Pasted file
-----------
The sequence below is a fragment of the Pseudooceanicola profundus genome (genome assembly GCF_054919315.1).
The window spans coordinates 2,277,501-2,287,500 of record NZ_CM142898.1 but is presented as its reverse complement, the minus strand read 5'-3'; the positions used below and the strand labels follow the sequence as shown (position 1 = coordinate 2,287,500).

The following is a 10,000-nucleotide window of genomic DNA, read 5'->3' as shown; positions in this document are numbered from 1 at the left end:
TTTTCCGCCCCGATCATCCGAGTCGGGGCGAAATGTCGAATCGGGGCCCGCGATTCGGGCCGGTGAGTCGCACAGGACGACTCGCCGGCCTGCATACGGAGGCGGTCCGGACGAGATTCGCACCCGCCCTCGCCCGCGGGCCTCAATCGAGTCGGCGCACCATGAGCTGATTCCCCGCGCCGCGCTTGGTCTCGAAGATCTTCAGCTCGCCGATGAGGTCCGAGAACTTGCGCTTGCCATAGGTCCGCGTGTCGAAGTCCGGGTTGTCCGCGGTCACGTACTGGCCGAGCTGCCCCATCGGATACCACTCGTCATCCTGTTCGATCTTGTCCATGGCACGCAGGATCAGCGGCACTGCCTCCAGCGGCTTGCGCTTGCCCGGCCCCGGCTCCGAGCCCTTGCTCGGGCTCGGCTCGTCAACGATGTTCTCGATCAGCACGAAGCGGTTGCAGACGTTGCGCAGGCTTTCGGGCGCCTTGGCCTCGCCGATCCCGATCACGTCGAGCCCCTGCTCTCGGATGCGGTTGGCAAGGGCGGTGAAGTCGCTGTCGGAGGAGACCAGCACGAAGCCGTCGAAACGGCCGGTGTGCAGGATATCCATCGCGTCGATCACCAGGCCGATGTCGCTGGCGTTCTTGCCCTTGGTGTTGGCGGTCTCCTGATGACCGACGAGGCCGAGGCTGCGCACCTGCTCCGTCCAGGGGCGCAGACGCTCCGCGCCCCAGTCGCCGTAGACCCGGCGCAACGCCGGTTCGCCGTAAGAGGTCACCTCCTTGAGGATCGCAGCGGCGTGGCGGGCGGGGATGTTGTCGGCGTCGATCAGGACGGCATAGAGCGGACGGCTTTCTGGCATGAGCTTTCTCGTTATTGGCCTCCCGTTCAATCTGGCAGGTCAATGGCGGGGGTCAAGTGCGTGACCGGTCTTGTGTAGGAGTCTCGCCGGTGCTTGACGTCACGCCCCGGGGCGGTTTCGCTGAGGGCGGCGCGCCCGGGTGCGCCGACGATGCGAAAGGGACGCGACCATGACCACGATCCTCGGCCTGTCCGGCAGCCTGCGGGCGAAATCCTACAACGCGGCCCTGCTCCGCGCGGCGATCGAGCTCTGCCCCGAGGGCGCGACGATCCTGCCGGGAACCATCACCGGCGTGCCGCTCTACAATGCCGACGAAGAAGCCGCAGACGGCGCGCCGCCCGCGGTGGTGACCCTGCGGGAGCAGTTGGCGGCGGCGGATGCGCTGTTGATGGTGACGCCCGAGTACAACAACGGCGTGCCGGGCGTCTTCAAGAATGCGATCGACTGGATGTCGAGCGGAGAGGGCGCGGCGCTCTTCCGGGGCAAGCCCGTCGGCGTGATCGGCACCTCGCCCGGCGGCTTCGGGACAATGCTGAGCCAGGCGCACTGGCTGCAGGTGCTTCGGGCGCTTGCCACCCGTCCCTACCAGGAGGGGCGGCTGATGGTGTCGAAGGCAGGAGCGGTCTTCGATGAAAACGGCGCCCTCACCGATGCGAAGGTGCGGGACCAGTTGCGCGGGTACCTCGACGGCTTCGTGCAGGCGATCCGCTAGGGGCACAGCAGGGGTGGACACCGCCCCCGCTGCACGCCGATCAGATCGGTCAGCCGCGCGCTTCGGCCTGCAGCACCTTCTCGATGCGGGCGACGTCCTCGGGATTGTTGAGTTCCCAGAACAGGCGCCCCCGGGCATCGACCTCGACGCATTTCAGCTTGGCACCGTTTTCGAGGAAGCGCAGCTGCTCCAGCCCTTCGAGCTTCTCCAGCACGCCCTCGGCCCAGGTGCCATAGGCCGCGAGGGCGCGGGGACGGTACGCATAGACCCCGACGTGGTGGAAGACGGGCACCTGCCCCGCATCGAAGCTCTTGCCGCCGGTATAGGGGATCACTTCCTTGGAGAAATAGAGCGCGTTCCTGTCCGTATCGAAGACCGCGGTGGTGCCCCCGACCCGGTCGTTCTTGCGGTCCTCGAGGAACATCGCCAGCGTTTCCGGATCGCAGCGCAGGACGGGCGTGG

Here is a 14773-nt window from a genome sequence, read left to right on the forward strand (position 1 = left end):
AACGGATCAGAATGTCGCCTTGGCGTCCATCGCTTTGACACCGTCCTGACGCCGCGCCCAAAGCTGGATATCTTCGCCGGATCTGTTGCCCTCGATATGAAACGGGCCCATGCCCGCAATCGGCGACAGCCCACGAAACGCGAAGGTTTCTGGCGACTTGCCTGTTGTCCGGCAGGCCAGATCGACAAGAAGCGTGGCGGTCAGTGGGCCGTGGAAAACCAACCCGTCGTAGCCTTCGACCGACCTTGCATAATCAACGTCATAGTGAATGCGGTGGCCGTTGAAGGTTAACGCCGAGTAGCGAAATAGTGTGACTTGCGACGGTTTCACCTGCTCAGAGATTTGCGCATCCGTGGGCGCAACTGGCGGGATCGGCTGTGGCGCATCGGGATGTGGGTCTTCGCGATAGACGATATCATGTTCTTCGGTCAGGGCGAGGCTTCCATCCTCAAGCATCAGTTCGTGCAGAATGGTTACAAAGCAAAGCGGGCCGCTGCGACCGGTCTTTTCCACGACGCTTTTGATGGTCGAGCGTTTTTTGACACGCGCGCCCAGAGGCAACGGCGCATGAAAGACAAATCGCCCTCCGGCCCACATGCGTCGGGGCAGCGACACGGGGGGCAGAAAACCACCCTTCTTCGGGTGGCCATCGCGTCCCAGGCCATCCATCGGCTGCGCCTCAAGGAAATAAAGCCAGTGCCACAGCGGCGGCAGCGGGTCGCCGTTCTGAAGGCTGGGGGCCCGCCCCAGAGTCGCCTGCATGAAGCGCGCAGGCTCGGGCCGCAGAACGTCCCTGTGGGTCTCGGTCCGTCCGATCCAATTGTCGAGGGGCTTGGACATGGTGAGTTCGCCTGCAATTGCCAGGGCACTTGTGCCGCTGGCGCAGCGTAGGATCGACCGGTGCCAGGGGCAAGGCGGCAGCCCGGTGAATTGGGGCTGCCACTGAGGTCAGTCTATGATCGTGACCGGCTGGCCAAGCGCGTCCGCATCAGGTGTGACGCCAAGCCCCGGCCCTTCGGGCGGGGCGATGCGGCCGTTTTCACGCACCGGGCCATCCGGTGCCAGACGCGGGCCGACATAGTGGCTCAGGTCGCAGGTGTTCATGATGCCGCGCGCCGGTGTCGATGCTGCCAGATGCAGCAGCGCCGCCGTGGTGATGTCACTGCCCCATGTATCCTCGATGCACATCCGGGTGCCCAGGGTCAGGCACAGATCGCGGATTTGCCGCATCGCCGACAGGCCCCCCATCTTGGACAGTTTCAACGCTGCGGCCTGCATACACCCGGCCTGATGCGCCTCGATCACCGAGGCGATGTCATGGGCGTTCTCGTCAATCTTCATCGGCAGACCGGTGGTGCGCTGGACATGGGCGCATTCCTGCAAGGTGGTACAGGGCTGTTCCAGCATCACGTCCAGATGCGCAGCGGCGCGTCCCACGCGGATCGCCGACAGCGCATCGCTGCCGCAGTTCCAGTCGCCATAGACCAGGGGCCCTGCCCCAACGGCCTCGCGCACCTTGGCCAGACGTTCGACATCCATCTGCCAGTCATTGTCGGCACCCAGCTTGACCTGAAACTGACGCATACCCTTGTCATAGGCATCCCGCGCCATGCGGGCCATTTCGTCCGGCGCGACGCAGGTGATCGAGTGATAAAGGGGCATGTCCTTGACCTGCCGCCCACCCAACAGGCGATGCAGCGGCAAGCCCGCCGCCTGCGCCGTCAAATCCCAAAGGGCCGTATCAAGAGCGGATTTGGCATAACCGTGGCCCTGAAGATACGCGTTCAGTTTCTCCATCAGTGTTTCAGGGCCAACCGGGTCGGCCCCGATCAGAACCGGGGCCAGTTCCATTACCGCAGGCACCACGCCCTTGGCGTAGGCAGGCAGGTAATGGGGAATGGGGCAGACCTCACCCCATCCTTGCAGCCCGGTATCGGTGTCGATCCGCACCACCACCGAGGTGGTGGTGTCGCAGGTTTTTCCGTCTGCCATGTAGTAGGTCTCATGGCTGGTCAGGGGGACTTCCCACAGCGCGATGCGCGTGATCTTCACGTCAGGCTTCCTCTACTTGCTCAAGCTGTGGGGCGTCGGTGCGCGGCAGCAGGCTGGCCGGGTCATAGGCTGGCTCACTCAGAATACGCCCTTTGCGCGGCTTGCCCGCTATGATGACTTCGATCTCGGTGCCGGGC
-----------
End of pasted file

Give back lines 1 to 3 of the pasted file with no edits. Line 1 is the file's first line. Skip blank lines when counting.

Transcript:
The sequence below is a fragment of the Pseudooceanicola profundus genome (genome assembly GCF_054919315.1).
The window spans coordinates 2,277,501-2,287,500 of record NZ_CM142898.1 but is presented as its reverse complement, the minus strand read 5'-3'; the positions used below and the strand labels follow the sequence as shown (position 1 = coordinate 2,287,500).

The following is a 10,000-nucleotide window of genomic DNA, read 5'->3' as shown; positions in this document are numbered from 1 at the left end: